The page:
Why Prayer is So Hard

When I was a baby Christian in my early 20s, I decided I wanted to be a prayer warrior … someone who really knew God and saw lots of results from their prayers. It was a lofty and very naïve goal.

Fifty years later I feel like I’m finally learning to pray! 

In these intervening years I’ve wanted to quit talking to God in different seasons because of the common frustrations of talking to a God who isn’t like us and who doesn’t answer prayers as I expected He would. 

Here are four lessons I’ve learned about why prayer is so hard.

1. I expect God to think like I think. It makes sense to me, for example, that God would want my dad to come to Him sooner rather than later. If I follow His rules in prayer then the boxes will be checked and voila my prayer should be answered.

I prayed for my dad for years. Decades actually. Finally, I realized my father did know God but his generation never talked about their faith like ours did. I was expecting God to change my dad to fit my vision of who he should be. 

2. I expect God to see like I see. For many years my prayers for my children were for their success, their friendships, their accomplishments. Being thoroughly schooled in our culture’s thinking on the benefits of self-confidence, I wanted God to bless my children’s efforts to prosper in school in every area, believing that was what they needed to experience a positive self-image.

But God sees the heart and knows it matters far more than exterior success. He did not answer my prayers for my daughter’s friendships because He wanted to teach her to depend fully on Him instead of friends. Her loneliness in high school was used to deepen her faith more than being surrounded by a group of girlfriends. Today she is a godly woman, mama to seven sons, and a gifted wise Bible teacher.

3. I have a lot more pride than I ever imagined. I’ve always worked at being nice, polite, and kind, so I always assumed pride was not my big sin. In the parable of the prodigal son, Jesus made it clear the father loved the older brother as much as the wayward son, but the older brother’s pride in being good kept him outside the door. My pride keeps me at a distance from God more often than I realize.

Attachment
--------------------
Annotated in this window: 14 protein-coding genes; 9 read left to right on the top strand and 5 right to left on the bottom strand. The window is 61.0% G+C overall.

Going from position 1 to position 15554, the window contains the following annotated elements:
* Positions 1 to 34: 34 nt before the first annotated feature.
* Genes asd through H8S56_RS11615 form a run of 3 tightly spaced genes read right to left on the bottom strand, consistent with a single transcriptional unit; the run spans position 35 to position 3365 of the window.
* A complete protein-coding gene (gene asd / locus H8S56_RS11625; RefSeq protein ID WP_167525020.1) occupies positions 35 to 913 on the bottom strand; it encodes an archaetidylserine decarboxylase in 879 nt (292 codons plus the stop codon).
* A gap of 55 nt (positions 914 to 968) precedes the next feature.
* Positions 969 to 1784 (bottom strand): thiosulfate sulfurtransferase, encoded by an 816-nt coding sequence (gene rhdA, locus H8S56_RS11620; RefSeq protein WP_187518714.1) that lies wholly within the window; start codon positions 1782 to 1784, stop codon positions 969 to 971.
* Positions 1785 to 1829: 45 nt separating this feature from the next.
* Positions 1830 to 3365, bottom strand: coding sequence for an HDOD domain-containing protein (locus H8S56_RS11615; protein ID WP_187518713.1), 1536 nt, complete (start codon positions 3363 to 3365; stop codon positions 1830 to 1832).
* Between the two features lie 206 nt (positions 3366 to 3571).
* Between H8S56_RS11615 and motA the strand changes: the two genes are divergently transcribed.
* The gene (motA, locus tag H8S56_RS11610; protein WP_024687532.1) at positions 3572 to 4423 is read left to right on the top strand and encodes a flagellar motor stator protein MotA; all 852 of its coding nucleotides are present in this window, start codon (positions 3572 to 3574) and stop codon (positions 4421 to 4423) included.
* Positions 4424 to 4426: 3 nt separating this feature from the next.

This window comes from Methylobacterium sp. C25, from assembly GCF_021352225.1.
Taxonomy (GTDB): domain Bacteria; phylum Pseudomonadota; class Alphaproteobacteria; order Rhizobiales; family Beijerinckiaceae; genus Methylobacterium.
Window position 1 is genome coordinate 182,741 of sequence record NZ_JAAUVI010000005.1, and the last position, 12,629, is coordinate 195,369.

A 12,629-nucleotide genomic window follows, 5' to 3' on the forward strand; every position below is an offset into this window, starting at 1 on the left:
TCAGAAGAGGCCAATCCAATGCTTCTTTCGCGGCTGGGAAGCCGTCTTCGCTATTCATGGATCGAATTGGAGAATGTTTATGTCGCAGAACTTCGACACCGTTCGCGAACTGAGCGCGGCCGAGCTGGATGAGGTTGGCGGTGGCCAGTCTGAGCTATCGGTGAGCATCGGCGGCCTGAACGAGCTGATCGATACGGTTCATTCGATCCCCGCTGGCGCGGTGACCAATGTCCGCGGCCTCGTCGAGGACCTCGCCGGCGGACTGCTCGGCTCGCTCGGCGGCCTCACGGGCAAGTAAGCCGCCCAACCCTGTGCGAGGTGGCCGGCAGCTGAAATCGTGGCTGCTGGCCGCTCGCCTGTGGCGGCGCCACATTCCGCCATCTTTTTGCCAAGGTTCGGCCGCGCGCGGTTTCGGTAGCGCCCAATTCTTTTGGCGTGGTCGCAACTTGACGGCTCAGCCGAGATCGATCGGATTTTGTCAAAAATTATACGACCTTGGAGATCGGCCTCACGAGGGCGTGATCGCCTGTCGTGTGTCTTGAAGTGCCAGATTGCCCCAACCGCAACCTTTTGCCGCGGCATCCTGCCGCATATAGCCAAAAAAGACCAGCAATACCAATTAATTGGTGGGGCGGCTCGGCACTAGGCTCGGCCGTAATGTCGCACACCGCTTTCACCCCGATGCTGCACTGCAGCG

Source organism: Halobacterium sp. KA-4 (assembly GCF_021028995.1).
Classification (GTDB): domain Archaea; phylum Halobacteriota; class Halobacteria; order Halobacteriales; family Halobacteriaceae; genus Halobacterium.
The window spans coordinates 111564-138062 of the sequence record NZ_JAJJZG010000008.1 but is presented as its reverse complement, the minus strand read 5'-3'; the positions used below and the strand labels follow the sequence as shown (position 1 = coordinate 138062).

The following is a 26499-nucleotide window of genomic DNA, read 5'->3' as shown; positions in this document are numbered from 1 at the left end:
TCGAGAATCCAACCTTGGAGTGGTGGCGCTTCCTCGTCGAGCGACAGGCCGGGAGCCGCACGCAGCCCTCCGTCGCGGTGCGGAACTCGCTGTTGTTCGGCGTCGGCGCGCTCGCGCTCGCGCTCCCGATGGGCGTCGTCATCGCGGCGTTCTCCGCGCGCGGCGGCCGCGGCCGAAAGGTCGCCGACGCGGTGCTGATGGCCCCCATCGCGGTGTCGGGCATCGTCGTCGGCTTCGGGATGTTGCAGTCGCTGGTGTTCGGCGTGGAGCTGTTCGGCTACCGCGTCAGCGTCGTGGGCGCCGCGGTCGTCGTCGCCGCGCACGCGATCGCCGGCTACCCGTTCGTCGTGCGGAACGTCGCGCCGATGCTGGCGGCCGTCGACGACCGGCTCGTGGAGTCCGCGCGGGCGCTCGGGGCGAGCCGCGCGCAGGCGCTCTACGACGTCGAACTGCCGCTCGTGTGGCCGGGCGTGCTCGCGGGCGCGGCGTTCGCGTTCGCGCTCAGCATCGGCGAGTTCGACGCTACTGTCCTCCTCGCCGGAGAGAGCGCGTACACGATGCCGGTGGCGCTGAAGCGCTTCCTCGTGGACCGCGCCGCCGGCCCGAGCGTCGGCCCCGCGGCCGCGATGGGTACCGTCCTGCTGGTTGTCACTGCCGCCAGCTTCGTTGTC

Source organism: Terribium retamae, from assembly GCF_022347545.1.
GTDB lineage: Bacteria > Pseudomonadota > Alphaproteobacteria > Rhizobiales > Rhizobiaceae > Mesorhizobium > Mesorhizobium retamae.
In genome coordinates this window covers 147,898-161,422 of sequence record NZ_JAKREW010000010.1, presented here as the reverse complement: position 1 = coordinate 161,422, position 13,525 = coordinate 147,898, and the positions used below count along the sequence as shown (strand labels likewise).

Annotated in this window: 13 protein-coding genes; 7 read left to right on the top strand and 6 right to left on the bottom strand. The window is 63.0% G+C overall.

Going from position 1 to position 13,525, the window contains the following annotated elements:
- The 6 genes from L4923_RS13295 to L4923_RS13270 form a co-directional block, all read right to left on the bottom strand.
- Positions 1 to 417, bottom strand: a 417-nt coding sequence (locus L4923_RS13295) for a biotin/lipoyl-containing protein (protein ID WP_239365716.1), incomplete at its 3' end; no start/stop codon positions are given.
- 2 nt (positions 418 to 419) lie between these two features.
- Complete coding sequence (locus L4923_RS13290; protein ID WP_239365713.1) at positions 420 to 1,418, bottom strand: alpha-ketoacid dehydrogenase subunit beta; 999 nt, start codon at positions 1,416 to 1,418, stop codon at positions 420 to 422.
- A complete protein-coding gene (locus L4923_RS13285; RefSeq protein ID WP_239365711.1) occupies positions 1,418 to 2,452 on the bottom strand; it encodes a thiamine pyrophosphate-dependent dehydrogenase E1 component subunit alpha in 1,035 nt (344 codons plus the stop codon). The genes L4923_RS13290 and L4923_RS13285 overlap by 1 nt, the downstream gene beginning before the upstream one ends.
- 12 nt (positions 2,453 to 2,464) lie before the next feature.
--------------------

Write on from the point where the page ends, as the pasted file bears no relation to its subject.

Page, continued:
4. I don’t understand God’s ways (“My ways are not your ways” Isaiah 55:8) so in my disappointment I retreat from Him. Verses like Isaiah 45:7, “I form light and create darkness; I make well-being and create calamity; I am the LORD who does all these things” make me want to give up in prayer because I don’t know how to relate to a God who creates darkness and calamity. But God knows if He answered all my prayers I’d see Him simply as a vending machine, as the Wizard of Oz, and not as He really is as LORD of all.

All the unanswered prayers, the disappointments in God, the bewilderment at the way He works, have birthed and grown in me a love and awe for God I would have never known otherwise. I have seen He is God and I am not. And it is all for my good.

So why should I keep praying?

Because I am His beloved daughter. Though I have often been discouraged in prayer, I have never walked away for good. I belong to God. I’ve always returned and said, Teach me, Lord. Help me understand and learn and grow. Not my will but “Your will be done” (Matthew 6:10).

I am His. I am loved. He is my perfect Father. Just as I delighted to hear my children tell me their stories … most of the time … so God loves to hear from me … all the time. He loves to hear me say to Him, “I will follow You and trust you,” just as I loved hearing my children choose to trust me and to believe I had their best interests at heart.

If you belong to God He always wants to hear from you too. Here are three things I’ve learned about prayer that might help and encourage you.

1. Prayer is not a formula but a relationship. God wants to hear from me, but He also wants to talk to me … if I will take the time to listen. It’s not a formal procedure but an ongoing conversation … all day … back and forth. 

2. Prayer needs both honesty and truth. I tell God how I feel. I write in my journal words I wouldn’t want anyone else to read. And sometimes I catch myself saying something untrue as I’m talking to God. Then I say, “That’s not the truth about my husband, or my friend, Lord, it’s just how I feel right now.”